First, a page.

COVID highlights the urgent need to reimagine capitalism 

Businesses should encompass common good as envisaged by Adam Smith and strive for the benefit of many instead of just catering to shareholder wealth

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As markets hit new highs fuelled by the COVID stimulus, there are many who have lost jobs, pushed to penury due to companies' focus on bottom line. Photo: iStock.

Capitalism may be the greatest engine of prosperity and progress devised by humankind, but, in recent years, many individuals and communities have been angered by its current form that focuses on profits and shareholder wealth by running roughshod over the greater imperative of larger good, giving rise to demands to reimagine the concept.

Fifty years ago to date, Milton Friedman introduced a theory in his 1970 essay for The New York Times, titled ‘A Friedman Doctrine: The Social Responsibility of Business is to Increase Its Profits’, in which he said a company has no social responsibility to the public or society and its only responsibility is to its shareholders, the investors. “There is one and only one social responsibility of business — to use its resources and engage in activities designed to increase its profits,” he wrote in the essay.

Business capitalism vs market principles

The Friedman doctrine has been very influential in the corporate world. It has also attracted its fair share of criticism. COVID has intensified many of those criticisms and sharpened the awareness that when a business focuses only on enriching investors, it views the interests of customers, employees, communities and the fate of the planet as just a little more than “trade-offs” in a balance sheet-related game.

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Adam Smith, the Scottish economist and philosopher, who laid the foundations of classical free-market economic theory, believed that humans have a “natural and appropriate concern” for the well-being of others. This leap of faith was the foundation of his vision of a market self-organised by mindful individuals who act for the well-being and happiness of others. Smith and the political economists who followed in his tradition developed an elegant theory of the market’s capacity to self-organise for the common good as long as it fulfilled a few carefully articulated conditions:

  1. Too small for markets to fail: Buyers and sellers must be so infinitesimally small that they cannot influence the “market price” and must honour basic principles of honest dealing.

  2. Equity: Income and ownership must be equitably distributed.

  3. No information asymmetry: Complete information must be available to all participants, with no trade secrets or patent monopolies.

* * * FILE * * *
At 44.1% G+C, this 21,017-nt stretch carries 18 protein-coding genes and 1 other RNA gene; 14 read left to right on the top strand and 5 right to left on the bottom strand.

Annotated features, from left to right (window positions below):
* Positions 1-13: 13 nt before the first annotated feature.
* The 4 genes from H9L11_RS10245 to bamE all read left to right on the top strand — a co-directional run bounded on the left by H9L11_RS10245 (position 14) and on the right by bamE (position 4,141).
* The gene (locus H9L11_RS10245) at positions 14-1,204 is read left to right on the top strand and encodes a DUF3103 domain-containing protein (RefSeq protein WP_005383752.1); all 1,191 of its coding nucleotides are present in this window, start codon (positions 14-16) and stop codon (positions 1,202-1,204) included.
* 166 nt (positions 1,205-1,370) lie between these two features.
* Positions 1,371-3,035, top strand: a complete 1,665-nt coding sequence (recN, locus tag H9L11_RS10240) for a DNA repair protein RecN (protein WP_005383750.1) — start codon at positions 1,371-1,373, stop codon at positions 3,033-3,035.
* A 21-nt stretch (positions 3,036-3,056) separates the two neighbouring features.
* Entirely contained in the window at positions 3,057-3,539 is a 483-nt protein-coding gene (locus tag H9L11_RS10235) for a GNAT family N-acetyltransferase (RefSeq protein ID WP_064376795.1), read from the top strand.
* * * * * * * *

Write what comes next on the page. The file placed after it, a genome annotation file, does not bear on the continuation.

4. No predatory sellers: Sellers must bear the full cost of the products they sell and incorporate it into the sale price.

  5. 18th-century ‘atma nirbharta’: Investment capital must remain within national borders, and trade between countries must be balanced.

  6. Productive use of savings: Savings must be invested in the creation of productive capital rather than in speculative trading.

These, according to Smith, were the characteristics of a real market economy. Smith was not an advocate of laissez-faire and never did he oppose state intervention in markets. Indeed, he advocates a range of them, from specific forms of taxation to the regulation of banks.

But in the context of COVID and K-type recovery that economies are seeing, the businesses’ version of capitalism has systematically violated each and every single foundational market principle. These businesses have leveraged their political power to rewrite our laws (regulatory capture) to facilitate the violation of each foundational market principle.

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In his analysis of the Great Depression, former US Federal Reserve chairman Alan Greenspan wrote that when business underwent a mild contraction, the Federal Reserve created excess credit to forestall bank reserve shortage, which triggered a “fantastic speculative boom” in the stock market. “ Federal Reserve officials attempted to sop up the excess reserves. But… the speculative imbalances had become so overwhelming that the attempt precipitated a sharp retrenching and a consequent demoralising of business confidence. As a result, the American economy collapsed.”

In 2020, in a post-COVID world, it would seem that history is repeating itself. Our financial markets are touching newer highs driven by huge liquidity coming from the COVID stimulus packages intended to help businesses, creating a false sense of security on what the future holds for us as a collective, even as many lose jobs, face pay cuts and sink into poverty.